There are many exciting things observed in the month of March; for one, it is Women’s history month. There is also National Old Stuff Day, National Plant a Flower Day, and of course National Barbie Day!
In all seriousness, it is also Social work month!
This particular March will be my first observance as a newly Licensed Social Worker. As I reflect upon the last two years it took to finish my degree, I try to overlook the 20 pounds I gained, the crippling student loan debt, and the perpetual feelings of inadequacy, and remember why I ditched my biology major during undergrad, picked up sociology, and went for my Masters in Social Work.
Nearly everyday, I think about how I- the girl who still panics when placing her order at restaurants she has visited multiple times; the girl who would be moved to tears when faced with going into a convenience store by herself or would rather run and leave her change than interact for another moment; the girl who struggled to leave the movie theater over the weekend, during the credits of Black Panther, which she already saw, because she could not get past the thought that someone was going to actively call her out and try to school her on how “there’s always a post credits scene after a Marvel movie, you damn noob” -made the career decision to become a social worker?
As much as I am inside my own head, I cannot ignore the fact that there are so many people in the world that need some kind of help. I cannot help everyone, as much as I want to believe I can, I just can’t. But if I can affect the life of one person whether that means: being a shoulder to cry on, finding resources to pay for their HIV medication, suggesting alternatives to self harm, or even simply printing out the paperwork they need to change their name, I know I made some kind of ripple. Trust me, I know that does not fly for a lot of people.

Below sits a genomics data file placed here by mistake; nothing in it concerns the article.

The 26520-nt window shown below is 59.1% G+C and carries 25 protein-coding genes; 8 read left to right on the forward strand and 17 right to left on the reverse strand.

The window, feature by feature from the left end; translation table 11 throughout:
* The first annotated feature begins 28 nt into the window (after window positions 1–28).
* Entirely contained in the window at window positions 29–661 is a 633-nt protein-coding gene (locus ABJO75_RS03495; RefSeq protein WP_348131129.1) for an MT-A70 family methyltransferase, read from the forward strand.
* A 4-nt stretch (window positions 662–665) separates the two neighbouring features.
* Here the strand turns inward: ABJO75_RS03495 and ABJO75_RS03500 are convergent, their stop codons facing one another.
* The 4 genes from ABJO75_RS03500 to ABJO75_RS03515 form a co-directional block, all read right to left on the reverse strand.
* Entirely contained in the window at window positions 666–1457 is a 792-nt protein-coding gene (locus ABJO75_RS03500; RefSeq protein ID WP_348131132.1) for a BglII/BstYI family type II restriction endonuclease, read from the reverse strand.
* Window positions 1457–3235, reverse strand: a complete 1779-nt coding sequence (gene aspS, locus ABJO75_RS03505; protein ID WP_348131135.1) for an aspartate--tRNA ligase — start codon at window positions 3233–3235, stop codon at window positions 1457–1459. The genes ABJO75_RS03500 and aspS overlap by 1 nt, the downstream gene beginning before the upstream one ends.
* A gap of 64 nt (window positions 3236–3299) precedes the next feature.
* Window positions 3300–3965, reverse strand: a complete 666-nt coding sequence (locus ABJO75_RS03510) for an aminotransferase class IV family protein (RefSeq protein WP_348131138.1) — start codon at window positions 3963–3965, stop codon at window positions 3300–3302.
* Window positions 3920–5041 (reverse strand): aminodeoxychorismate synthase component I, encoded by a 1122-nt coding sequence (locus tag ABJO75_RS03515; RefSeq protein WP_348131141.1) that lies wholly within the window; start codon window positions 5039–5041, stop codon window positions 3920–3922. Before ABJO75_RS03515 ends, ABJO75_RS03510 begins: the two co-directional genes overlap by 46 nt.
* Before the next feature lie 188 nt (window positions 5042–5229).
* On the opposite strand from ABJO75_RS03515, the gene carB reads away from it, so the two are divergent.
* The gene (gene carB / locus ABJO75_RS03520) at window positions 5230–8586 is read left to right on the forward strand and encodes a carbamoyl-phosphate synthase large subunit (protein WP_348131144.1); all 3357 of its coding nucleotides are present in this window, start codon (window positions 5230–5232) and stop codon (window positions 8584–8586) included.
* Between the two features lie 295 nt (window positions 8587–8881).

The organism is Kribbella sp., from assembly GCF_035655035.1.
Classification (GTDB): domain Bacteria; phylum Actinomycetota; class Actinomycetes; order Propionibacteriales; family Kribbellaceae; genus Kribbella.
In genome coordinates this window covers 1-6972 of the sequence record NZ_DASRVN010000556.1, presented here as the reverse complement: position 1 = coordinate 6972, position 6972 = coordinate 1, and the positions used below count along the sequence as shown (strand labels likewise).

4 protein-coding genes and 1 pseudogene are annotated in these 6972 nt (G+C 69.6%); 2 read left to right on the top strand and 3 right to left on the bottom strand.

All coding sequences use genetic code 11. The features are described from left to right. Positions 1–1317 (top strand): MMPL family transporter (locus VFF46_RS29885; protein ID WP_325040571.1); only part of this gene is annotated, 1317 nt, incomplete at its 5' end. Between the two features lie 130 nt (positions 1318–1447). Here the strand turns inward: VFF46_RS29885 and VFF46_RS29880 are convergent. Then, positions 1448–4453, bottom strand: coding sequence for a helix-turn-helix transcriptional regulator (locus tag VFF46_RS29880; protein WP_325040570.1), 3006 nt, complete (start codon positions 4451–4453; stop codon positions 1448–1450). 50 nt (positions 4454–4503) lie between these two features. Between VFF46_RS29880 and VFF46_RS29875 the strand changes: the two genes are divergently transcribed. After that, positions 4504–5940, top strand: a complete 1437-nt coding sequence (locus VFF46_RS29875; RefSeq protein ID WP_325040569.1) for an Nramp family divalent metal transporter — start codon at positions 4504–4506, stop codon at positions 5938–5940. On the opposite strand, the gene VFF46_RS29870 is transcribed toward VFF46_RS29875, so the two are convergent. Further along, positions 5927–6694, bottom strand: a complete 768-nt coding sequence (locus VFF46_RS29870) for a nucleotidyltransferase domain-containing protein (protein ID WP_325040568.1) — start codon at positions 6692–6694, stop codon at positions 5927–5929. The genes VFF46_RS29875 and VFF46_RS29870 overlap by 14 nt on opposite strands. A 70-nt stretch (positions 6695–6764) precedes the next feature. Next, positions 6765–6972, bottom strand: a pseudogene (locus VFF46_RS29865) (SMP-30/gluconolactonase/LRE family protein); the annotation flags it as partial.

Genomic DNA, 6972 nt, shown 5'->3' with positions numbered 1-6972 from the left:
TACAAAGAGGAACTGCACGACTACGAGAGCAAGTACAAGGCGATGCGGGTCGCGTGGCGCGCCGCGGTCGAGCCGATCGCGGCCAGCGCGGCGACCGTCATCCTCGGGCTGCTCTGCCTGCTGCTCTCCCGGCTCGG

I first decided to become a social worker after my brother was diagnosed with Schizophrenia in 2011. As much as I wanted to believe that this was another case of a prejudice psychiatrist misdiagnosing another African American male, I sadly came to the realization that this, unfortunately, was not the case. I made it my mission to become proficient in this mental illness, so I could speak intelligently and ask the right questions. I pushed down my own neuroses in order to educate my family, teachers, neighbors, and complete strangers. I sat in courtrooms and watched how the judicial process punished people for exhibiting behaviors they could not control. I watched the pharmacy techs at CVS change their body language after they read we were picking up anti-psychotics and mood stabilizers.
Amongst all the chaos and heartbreak, the type of people that consistently showed compassion and empathy were the social workers. They were in the form of counselors, program administrators, case managers, and therapists. They had such a valuable, underappreciated, skill set and I knew I wanted to be one.
Don’t get me wrong, not all of them were gems. Now that I am in the field, I have unfortunately witnessed a lot of burned out social workers or those in it for the wrong reasons. Nonetheless, here I am.
Do I overthink every social interaction I have? Yep.
Do I come home exhausted every day? Absolutely.
Do I like making very little money? Nope.
Do I say ‘I hate people’? Every damn day!
Happy Social Work Month everyone!